Characterizing the Spatial and Temporal Structure of Orographic Precipitation and its Relationship to Hydrologic Extremes in Mountain Landscapes

Process studies integrating ground validation observations, satellite products and models in the Southern Appalachians

Ground-based observations of the vertical structure and horizontal variability of orographic precipitation in the Great Smoky Mountains exhibit strong spatial gradients and large variability at the diurnal, monthly, seasonal and inter-annual time-scales. Isolated thunderstorms generate up to 15% of the warm season rainfall (June-July-August-September), and as much as 30% of annual rainfall in less than 24 hours in the case of tropical cyclones. The serial propagation of shallow convective systems ahead of westerly fronts can produce up to 50% of all warm season rainfall in a matter of days such as during the SE floods of September 2009. Nevertheless, with exception of late afternoon and nighttime convective activity in the summertime, light rainfall dominates at all times of the day and increases from east to west.  Indeed, the contribution and frequency of light rainfall (intensity lower than 3 mm/hr) is on the order 60% to 70% in the winter and 30 to 50% in the summertime, which corresponds to about 50-60% of total annual precipitation, and up to 80% during drought (e.g. 2007-2008).  Light rainfall plays therefore a governing role in the regional water cycle with critical implications for water resources and ecosystem services in the Southern Appalachians.


More broadly, recent evidence suggests this is also the case elsewhere, especially where low level cloud systems interact with orographically forced clouds and fog such as the foothills of the Himalayas and the cloud forests and inner ridge-valley regions of the American Cordillera. Evaluation of the TRMM PR (TMPA V6) products in the Great Smoky Mountains showed that nearly 90% of missed events correspond to low rainfall rates (< 10 mm/hr).  For detected events, the error estimates range from 25 to100%, with larger errors (> 50%) for heavy rainfall.  The overarching science goal of the proposed category 2 research is to improve our understanding of orographic precipitation regimes and their relationship to hydrologic extremes leading to measurable advances in satellite remote-sensing of precipitation in mountainous regions. The specific research objectives are as follows: 1) to characterize the dynamics of light rainfall and shallow convection processes in the Southern Appalachians toward improving the representation of warm season orographic precipitation microphysics in models and satellite-based rainfall estimates; 2) to elucidate the relationship between orographic precipitation regimes, including snowfall, and the spatial and temporal variability of surface precipitation toward improving QPE (Quantitative Precipitation Estimation) and QPF (Quantitative Precipitation Forecasting), and ultimately the predictability of floods and associated biogeophysical hazards in mountain catchments; 3) to develop parameterizations of the thermodynamic and radiative effects of orographic low level clouds and fog on surface energy fluxes toward improving the predictive skill of hydrologic models at diurnal and seasonal scales in regions of complex topography; and 4) ground-validation and downscaling of satellite precipitation products in the Southern Appalachians through development of science-grade observations and ancillary data sets at high spatial and temporal resolution.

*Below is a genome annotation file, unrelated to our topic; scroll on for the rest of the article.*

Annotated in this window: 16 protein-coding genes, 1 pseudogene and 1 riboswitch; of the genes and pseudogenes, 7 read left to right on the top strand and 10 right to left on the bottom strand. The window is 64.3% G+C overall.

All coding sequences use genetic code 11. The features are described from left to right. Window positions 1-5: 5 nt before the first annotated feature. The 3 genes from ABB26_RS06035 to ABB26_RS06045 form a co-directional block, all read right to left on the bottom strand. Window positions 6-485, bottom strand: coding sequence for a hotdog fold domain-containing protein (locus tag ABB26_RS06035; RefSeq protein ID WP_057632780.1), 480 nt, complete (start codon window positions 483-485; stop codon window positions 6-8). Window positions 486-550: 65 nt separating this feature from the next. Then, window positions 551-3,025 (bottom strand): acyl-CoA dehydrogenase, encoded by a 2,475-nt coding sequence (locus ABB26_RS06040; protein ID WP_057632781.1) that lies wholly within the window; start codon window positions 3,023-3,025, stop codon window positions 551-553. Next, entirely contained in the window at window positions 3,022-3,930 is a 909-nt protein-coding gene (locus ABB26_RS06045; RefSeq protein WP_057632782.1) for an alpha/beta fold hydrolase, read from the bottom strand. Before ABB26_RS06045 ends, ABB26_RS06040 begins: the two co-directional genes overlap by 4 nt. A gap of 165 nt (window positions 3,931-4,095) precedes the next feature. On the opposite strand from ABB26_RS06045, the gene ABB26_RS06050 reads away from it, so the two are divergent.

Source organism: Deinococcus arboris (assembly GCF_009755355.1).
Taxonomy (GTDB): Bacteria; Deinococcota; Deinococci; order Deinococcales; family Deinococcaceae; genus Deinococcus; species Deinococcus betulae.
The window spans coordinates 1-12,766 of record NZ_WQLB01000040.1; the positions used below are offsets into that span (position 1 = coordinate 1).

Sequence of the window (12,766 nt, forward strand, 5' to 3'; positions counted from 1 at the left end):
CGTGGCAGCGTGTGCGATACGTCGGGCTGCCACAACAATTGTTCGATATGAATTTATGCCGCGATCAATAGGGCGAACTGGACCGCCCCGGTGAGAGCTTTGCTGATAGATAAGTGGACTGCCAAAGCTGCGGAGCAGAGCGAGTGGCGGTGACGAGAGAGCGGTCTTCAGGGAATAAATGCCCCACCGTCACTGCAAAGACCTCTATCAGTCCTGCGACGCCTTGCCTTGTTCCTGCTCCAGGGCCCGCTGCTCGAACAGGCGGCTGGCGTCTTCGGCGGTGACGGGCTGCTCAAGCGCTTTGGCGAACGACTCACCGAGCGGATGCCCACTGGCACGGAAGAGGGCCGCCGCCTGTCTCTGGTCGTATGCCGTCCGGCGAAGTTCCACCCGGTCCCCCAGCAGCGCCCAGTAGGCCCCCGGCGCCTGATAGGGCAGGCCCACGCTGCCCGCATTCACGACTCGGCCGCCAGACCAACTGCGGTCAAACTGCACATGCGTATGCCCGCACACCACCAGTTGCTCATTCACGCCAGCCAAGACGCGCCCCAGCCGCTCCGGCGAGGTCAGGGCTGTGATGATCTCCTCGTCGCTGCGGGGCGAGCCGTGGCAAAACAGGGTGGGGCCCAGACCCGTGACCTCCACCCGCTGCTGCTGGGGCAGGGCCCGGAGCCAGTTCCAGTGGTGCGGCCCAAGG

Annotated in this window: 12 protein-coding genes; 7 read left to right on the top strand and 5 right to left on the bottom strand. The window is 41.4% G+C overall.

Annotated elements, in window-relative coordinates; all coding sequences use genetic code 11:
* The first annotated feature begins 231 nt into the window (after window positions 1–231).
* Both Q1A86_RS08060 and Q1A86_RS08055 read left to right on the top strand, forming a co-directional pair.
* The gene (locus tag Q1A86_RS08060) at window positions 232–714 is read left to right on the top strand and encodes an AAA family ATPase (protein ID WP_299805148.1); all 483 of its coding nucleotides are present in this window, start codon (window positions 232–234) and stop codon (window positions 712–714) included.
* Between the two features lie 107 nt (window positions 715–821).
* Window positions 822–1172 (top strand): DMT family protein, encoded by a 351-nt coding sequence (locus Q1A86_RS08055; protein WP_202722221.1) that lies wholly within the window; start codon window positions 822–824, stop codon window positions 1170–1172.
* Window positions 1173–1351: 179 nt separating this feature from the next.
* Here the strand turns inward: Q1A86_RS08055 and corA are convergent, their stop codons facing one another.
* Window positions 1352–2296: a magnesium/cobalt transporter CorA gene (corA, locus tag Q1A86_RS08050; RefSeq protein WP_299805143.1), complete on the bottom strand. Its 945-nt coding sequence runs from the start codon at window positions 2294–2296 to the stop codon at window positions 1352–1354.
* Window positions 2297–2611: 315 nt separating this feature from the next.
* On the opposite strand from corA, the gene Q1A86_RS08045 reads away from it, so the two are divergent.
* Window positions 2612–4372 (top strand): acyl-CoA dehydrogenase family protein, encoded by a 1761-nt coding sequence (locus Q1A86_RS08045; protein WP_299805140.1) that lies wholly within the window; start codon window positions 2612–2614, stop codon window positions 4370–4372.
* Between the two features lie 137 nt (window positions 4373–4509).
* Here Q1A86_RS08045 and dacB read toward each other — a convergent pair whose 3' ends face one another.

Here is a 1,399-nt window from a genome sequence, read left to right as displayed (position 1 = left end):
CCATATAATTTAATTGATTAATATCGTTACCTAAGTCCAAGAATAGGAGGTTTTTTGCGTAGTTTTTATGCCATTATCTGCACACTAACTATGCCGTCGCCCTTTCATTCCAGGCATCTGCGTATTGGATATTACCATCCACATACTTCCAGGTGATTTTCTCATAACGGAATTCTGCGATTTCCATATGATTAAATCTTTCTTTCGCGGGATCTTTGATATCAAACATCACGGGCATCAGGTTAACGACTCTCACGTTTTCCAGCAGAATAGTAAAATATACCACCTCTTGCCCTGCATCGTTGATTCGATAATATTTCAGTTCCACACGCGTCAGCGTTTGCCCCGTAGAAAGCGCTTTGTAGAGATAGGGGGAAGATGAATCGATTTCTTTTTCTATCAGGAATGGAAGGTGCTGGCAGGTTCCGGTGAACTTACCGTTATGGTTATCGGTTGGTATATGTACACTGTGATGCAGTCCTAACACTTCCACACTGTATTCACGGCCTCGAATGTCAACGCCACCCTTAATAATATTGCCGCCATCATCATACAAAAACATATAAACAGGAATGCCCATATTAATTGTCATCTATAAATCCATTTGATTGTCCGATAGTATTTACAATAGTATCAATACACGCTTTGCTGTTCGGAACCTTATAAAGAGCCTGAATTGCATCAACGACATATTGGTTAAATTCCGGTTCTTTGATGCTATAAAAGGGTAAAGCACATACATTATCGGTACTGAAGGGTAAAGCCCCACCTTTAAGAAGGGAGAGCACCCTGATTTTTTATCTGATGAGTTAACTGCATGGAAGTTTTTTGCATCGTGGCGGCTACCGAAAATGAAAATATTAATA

The research approach includes maintaining a science-grade orographic precipitation observing system in the Southern Appalachians, developing precipitation downscaling models conditional on orographic precipitation regimes, and process studies through data analysis and the integration of atmospheric and hydrologic models and ground-based observations and satellite products.   The study is centered in the Southern Appalachians, but the research findings are relevant for mid-latitude mountains generally, and intermediate elevations (< 4,000 m) of tropical and subtropical mountain ranges. All data and models are available to the PMM community.